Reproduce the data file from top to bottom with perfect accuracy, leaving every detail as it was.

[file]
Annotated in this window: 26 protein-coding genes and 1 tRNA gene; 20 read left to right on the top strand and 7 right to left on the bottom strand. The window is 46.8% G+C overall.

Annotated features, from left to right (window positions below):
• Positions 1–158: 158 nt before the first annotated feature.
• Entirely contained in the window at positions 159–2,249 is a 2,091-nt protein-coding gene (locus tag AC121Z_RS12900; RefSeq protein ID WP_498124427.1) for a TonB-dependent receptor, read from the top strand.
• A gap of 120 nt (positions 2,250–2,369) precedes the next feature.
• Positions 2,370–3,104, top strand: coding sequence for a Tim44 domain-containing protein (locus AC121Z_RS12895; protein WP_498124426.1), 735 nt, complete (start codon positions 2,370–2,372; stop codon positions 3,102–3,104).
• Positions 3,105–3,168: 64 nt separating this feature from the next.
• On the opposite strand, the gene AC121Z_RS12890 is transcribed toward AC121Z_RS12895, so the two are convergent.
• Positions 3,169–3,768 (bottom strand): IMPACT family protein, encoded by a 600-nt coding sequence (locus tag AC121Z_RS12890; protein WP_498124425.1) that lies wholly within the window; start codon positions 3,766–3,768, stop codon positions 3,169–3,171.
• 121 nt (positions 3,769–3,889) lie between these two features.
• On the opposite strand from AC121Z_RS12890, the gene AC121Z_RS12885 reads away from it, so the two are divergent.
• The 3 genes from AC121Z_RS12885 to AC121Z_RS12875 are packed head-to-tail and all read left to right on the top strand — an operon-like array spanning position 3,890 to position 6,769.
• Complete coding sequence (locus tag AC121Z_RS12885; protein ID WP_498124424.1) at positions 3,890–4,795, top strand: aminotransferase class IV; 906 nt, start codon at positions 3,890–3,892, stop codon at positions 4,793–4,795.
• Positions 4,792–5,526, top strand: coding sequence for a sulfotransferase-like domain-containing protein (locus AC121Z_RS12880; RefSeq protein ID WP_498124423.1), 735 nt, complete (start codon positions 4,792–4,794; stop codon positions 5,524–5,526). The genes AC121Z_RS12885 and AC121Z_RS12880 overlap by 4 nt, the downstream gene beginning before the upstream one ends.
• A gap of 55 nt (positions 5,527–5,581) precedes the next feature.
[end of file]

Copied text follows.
Annotated in this window: 26 protein-coding genes and 1 tRNA gene; 20 read left to right on the top strand and 7 right to left on the bottom strand. The window is 46.8% G+C overall.

Annotated features, from left to right (window positions below):
• Positions 1–158: 158 nt before the first annotated feature.
• Entirely contained in the window at positions 159–2,249 is a 2,091-nt protein-coding gene (locus tag AC121Z_RS12900; RefSeq protein ID WP_498124427.1) for a TonB-dependent receptor, read from the top strand.
• A gap of 120 nt (positions 2,250–2,369) precedes the next feature.
• Positions 2,370–3,104, top strand: coding sequence for a Tim44 domain-containing protein (locus AC121Z_RS12895; protein WP_498124426.1), 735 nt, complete (start codon positions 2,370–2,372; stop codon positions 3,102–3,104).
• Positions 3,105–3,168: 64 nt separating this feature from the next.
• On the opposite strand, the gene AC121Z_RS12890 is transcribed toward AC121Z_RS12895, so the two are convergent.
• Positions 3,169–3,768 (bottom strand): IMPACT family protein, encoded by a 600-nt coding sequence (locus tag AC121Z_RS12890; protein WP_498124425.1) that lies wholly within the window; start codon positions 3,766–3,768, stop codon positions 3,169–3,171.
• 121 nt (positions 3,769–3,889) lie between these two features.
• On the opposite strand from AC121Z_RS12890, the gene AC121Z_RS12885 reads away from it, so the two are divergent.
• The 3 genes from AC121Z_RS12885 to AC121Z_RS12875 are packed head-to-tail and all read left to right on the top strand — an operon-like array spanning position 3,890 to position 6,769.
• Complete coding sequence (locus tag AC121Z_RS12885; protein ID WP_498124424.1) at positions 3,890–4,795, top strand: aminotransferase class IV; 906 nt, start codon at positions 3,890–3,892, stop codon at positions 4,793–4,795.
• Positions 4,792–5,526, top strand: coding sequence for a sulfotransferase-like domain-containing protein (locus AC121Z_RS12880; RefSeq protein ID WP_498124423.1), 735 nt, complete (start codon positions 4,792–4,794; stop codon positions 5,524–5,526). The genes AC121Z_RS12885 and AC121Z_RS12880 overlap by 4 nt, the downstream gene beginning before the upstream one ends.
• A gap of 55 nt (positions 5,527–5,581) precedes the next feature.